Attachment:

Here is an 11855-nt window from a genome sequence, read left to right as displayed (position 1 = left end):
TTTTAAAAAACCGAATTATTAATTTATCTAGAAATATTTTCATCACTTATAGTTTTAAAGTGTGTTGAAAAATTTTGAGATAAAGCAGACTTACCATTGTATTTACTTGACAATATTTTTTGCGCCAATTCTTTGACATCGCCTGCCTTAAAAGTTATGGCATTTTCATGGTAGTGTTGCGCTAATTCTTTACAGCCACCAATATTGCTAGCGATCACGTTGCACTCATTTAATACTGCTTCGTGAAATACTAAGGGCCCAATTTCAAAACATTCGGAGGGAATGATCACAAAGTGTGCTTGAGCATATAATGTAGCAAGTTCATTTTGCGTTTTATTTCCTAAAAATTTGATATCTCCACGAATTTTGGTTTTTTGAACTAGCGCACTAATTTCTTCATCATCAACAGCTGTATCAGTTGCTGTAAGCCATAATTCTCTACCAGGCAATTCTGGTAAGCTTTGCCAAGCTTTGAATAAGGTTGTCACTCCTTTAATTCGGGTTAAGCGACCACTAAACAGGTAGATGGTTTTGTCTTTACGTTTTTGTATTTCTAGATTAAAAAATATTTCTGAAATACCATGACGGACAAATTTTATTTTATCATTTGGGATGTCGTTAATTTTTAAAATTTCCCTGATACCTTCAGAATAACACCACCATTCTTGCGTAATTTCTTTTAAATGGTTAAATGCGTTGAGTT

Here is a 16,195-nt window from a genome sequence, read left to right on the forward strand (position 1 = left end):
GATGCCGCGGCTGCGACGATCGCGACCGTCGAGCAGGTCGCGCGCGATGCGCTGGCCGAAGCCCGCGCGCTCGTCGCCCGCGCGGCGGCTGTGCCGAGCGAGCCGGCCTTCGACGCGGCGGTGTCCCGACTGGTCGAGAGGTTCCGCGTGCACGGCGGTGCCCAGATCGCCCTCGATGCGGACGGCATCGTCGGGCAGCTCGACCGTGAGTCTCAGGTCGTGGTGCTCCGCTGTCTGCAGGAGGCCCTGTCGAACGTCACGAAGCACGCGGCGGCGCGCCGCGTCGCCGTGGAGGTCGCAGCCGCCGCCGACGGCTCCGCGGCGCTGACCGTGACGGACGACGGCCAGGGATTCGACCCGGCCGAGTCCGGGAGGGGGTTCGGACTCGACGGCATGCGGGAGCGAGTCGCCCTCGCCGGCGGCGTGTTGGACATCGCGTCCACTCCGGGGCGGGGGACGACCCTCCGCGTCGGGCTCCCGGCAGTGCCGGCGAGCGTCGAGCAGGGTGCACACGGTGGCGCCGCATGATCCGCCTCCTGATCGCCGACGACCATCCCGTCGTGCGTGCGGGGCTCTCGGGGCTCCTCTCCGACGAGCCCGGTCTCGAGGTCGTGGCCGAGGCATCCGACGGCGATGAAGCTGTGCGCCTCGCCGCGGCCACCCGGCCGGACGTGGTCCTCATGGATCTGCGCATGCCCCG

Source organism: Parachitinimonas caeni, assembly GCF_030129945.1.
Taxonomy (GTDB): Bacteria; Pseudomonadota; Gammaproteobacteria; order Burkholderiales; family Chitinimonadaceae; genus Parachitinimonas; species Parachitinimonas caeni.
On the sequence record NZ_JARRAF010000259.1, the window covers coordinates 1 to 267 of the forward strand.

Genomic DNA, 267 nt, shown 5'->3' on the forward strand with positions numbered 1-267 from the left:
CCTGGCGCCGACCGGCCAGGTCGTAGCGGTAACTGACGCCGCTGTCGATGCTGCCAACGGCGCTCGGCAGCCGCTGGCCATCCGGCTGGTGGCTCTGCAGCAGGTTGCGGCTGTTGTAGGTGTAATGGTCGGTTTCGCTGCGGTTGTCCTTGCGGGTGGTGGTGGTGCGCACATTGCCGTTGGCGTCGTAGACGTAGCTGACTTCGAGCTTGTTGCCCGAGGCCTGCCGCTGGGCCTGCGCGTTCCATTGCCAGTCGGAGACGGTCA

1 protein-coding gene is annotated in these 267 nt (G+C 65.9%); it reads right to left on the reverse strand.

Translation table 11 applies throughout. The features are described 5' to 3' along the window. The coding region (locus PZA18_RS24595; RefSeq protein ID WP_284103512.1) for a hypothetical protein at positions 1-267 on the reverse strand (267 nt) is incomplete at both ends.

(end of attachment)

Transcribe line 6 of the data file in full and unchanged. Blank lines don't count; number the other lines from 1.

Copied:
Taxonomy (GTDB): Bacteria; Pseudomonadota; Gammaproteobacteria; order Burkholderiales; family Chitinimonadaceae; genus Parachitinimonas; species Parachitinimonas caeni.